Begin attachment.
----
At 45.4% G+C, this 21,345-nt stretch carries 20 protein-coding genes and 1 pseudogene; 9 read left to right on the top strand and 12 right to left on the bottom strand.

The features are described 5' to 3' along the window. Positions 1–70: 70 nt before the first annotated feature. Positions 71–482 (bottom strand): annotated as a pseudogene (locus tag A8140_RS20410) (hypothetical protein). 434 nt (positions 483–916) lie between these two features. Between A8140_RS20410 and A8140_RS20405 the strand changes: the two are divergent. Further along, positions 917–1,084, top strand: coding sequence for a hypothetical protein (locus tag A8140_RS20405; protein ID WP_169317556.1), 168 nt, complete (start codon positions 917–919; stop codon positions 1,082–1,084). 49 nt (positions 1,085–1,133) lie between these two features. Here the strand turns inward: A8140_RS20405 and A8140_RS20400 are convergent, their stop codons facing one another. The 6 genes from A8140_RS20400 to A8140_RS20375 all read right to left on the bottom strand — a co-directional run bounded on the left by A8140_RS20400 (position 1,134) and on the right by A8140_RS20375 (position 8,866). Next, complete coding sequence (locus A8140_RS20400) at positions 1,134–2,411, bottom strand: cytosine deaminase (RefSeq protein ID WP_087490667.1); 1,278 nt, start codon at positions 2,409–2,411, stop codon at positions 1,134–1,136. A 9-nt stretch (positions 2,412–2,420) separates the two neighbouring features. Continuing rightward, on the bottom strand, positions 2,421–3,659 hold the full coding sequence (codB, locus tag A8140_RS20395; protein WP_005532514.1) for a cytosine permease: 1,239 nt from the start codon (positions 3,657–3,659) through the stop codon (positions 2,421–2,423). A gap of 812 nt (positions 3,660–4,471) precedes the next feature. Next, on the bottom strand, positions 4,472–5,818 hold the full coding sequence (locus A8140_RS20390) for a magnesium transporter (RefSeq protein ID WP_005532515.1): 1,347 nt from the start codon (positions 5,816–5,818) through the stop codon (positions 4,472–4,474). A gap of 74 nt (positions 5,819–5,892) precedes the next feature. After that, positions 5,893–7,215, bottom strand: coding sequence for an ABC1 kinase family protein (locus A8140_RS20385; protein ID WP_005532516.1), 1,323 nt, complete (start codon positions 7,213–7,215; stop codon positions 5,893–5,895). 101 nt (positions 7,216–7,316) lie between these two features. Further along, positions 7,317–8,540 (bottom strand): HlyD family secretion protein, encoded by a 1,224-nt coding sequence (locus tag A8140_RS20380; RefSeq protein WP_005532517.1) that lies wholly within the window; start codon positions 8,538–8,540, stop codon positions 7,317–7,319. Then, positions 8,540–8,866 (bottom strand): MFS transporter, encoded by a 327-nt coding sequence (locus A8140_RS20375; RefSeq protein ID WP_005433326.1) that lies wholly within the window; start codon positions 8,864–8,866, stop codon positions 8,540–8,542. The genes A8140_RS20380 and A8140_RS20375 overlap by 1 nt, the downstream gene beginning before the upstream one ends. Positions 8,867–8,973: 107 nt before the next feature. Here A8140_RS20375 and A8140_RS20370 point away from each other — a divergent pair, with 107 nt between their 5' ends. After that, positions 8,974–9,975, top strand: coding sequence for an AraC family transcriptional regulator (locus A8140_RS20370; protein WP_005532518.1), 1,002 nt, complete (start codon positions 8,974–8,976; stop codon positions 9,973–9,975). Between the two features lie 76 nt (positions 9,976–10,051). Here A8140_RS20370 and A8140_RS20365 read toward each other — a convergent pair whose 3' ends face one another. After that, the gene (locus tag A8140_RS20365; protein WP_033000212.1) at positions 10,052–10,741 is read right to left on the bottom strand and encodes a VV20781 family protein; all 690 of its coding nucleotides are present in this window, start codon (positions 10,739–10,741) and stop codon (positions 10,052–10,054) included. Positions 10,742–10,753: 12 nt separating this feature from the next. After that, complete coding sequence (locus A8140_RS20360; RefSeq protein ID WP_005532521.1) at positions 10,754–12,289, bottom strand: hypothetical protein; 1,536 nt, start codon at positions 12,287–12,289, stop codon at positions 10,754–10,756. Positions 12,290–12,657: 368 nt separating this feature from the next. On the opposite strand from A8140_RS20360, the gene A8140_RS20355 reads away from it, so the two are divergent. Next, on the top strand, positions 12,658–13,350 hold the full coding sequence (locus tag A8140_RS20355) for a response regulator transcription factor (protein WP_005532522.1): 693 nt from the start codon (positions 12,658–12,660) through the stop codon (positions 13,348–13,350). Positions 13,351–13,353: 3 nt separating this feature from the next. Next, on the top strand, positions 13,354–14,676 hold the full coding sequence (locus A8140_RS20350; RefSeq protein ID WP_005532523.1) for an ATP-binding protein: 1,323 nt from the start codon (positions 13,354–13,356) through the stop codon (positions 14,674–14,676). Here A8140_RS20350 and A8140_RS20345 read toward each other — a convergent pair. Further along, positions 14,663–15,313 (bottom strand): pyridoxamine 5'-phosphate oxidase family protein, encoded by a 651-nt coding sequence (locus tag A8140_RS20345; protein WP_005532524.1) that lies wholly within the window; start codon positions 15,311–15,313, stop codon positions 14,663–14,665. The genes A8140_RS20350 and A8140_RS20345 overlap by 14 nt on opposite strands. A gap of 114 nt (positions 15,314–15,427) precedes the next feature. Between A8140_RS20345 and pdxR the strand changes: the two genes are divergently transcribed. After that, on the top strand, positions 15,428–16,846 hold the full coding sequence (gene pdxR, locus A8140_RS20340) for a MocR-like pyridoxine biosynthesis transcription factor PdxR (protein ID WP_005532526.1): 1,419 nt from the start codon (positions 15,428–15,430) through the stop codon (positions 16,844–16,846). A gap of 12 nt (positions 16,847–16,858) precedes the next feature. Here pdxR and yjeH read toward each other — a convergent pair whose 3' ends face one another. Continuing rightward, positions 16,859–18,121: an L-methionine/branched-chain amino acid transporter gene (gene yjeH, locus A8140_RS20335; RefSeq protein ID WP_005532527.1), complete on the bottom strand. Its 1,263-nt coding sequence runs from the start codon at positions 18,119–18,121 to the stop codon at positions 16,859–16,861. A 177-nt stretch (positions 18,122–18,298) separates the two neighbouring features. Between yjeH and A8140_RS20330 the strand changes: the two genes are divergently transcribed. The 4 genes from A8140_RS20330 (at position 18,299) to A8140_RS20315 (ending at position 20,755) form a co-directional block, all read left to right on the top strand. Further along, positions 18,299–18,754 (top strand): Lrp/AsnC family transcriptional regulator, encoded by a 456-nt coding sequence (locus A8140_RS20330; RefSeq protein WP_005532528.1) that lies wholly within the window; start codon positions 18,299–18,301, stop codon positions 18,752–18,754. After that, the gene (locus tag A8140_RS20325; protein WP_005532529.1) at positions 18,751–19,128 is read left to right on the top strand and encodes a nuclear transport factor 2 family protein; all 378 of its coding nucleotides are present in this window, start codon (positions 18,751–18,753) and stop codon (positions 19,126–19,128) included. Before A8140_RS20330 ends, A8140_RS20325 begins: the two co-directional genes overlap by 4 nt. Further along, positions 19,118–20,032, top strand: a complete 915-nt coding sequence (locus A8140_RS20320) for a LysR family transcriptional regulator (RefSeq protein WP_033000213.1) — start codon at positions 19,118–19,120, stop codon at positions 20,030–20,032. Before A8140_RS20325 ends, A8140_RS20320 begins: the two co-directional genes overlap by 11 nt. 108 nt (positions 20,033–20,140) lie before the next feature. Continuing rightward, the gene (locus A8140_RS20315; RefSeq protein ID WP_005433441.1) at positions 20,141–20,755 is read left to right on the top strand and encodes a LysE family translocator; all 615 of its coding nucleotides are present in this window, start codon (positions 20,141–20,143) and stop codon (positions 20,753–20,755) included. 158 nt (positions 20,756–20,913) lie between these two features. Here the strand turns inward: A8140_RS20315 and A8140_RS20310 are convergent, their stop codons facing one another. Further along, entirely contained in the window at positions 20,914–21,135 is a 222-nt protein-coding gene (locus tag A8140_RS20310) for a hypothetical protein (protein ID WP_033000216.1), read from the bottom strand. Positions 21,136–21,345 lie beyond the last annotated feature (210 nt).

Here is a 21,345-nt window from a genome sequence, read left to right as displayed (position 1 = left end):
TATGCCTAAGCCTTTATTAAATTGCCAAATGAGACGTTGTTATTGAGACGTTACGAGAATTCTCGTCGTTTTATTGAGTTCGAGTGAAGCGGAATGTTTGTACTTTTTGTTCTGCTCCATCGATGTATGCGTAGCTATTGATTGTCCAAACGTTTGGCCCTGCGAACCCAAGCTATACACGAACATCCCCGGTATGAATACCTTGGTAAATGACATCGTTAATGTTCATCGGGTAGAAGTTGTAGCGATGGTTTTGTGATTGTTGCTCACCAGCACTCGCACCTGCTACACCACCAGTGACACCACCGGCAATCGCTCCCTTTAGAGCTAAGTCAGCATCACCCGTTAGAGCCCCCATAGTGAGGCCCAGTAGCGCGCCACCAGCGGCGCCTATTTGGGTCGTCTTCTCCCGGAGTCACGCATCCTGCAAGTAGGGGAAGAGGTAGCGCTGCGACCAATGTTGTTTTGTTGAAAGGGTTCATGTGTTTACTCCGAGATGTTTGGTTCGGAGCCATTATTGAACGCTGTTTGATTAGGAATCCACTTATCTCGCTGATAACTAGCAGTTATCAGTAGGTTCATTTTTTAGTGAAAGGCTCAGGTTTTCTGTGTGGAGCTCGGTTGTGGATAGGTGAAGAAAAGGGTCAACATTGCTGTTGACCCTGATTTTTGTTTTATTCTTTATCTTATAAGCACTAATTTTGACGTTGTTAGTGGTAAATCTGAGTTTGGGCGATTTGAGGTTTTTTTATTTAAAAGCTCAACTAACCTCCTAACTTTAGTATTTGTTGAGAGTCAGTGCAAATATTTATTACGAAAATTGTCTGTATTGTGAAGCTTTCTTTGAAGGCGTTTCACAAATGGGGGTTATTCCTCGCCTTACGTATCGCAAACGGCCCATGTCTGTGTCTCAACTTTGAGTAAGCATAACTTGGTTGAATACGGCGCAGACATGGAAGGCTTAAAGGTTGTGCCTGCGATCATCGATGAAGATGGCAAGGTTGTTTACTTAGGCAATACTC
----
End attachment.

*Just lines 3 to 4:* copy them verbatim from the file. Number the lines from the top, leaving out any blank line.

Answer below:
Here is a 21,345-nt window from a genome sequence, read left to right as displayed (position 1 = left end):
TATGCCTAAGCCTTTATTAAATTGCCAAATGAGACGTTGTTATTGAGACGTTACGAGAATTCTCGTCGTTTTATTGAGTTCGAGTGAAGCGGAATGTTTGTACTTTTTGTTCTGCTCCATCGATGTATGCGTAGCTATTGATTGTCCAAACGTTTGGCCCTGCGAACCCAAGCTATACACGAACATCCCCGGTATGAATACCTTGGTAAATGACATCGTTAATGTTCATCGGGTAGAAGTTGTAGCGATGGTTTTGTGATTGTTGCTCACCAGCACTCGCACCTGCTACACCACCAGTGACACCACCGGCAATCGCTCCCTTTAGAGCTAAGTCAGCATCACCCGTTAGAGCCCCCATAGTGAGGCCCAGTAGCGCGCCACCAGCGGCGCCTATTTGGGTCGTCTTCTCCCGGAGTCACGCATCCTGCAAGTAGGGGAAGAGGTAGCGCTGCGACCAATGTTGTTTTGTTGAAAGGGTTCATGTGTTTACTCCGAGATGTTTGGTTCGGAGCCATTATTGAACGCTGTTTGATTAGGAATCCACTTATCTCGCTGATAACTAGCAGTTATCAGTAGGTTCATTTTTTAGTGAAAGGCTCAGGTTTTCTGTGTGGAGCTCGGTTGTGGATAGGTGAAGAAAAGGGTCAACATTGCTGTTGACCCTGATTTTTGTTTTATTCTTTATCTTATAAGCACTAATTTTGACGTTGTTAGTGGTAAATCTGAGTTTGGGCGATTTGAGGTTTTTTTATTTAAAAGCTCAACTAACCTCCTAACTTTAGTATTTGTTGAGAGTCAGTGCAAATATTTATTACGAAAATTGTCTGTATTGTGAAGCTTTCTTTGAAGGCGTTTCACAAATGGGGGTTATTCCTCGCCTTACGTATCGCAAACGGCCCATGTCTGTGTCTCAACTTTGAGTAAGCATAACTTGGTTGAATACGGCGCAGACATGGAAGGCTTAAAGGTTGTGCCTGCGATCATCGATGAAGATGGCAAGGTTGTTTACTTAGGCAATACTC